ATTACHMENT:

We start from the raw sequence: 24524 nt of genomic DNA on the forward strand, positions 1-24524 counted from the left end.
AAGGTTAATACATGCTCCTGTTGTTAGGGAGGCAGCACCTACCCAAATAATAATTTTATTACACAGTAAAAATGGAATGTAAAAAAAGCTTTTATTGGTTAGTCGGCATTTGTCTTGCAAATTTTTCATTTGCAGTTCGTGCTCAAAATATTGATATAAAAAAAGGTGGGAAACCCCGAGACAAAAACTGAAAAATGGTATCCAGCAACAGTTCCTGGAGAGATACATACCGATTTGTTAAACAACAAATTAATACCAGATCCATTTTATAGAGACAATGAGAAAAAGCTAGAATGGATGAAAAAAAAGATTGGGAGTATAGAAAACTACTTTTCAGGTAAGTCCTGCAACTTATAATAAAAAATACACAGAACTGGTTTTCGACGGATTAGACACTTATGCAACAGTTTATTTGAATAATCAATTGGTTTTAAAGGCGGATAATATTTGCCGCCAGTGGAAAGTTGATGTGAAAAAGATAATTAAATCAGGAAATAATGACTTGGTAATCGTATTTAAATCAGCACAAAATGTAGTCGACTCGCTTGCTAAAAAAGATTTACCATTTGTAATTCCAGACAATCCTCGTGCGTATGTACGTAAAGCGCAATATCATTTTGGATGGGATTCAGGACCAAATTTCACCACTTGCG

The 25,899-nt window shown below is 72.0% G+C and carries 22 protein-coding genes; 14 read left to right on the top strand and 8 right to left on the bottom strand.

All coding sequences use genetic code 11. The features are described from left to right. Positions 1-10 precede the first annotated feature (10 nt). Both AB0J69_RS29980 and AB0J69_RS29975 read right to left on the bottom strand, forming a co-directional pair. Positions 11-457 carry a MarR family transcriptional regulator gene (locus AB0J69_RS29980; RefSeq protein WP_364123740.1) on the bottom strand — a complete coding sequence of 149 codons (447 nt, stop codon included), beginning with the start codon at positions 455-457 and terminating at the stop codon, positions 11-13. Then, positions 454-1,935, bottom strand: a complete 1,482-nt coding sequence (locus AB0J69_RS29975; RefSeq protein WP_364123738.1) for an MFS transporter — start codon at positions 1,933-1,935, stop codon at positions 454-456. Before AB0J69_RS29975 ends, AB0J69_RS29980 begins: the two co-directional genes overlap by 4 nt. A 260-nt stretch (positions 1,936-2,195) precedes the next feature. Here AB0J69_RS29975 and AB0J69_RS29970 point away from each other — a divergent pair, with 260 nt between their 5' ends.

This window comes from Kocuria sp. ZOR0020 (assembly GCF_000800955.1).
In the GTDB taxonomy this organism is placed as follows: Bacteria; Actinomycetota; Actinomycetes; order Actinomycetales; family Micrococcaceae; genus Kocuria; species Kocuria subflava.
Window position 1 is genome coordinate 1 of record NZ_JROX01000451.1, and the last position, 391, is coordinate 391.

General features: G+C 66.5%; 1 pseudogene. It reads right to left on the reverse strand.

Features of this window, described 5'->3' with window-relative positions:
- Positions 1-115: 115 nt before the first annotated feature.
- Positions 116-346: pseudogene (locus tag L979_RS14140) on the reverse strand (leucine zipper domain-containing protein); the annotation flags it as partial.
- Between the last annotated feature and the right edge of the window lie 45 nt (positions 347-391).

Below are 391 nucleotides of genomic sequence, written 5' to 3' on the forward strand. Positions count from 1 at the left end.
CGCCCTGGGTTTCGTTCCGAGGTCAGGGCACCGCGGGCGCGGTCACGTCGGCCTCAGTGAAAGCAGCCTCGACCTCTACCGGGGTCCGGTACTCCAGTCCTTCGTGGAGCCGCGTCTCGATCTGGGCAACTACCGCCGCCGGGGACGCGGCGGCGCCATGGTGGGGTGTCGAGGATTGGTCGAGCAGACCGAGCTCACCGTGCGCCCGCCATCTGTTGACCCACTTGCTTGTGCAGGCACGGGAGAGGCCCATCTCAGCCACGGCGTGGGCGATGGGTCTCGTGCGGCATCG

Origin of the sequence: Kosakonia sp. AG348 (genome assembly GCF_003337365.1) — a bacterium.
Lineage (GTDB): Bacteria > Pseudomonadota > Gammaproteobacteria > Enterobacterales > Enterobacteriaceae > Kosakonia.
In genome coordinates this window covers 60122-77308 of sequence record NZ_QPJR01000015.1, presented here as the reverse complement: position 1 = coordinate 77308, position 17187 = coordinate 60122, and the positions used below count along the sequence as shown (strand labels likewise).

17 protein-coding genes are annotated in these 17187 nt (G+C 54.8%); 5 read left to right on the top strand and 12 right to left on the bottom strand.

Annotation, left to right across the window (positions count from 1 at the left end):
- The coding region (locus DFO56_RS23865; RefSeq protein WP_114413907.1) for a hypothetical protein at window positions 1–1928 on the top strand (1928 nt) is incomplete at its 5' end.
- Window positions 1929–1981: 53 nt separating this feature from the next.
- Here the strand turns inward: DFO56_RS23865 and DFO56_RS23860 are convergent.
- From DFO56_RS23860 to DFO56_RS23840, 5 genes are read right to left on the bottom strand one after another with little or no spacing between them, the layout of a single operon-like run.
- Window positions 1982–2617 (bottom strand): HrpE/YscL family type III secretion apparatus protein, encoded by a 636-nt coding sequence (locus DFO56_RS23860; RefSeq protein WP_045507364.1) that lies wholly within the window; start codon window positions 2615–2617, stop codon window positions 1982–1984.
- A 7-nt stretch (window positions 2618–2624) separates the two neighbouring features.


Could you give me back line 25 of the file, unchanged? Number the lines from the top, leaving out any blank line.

- A 7-nt stretch (window positions 2618–2624) separates the two neighbouring features.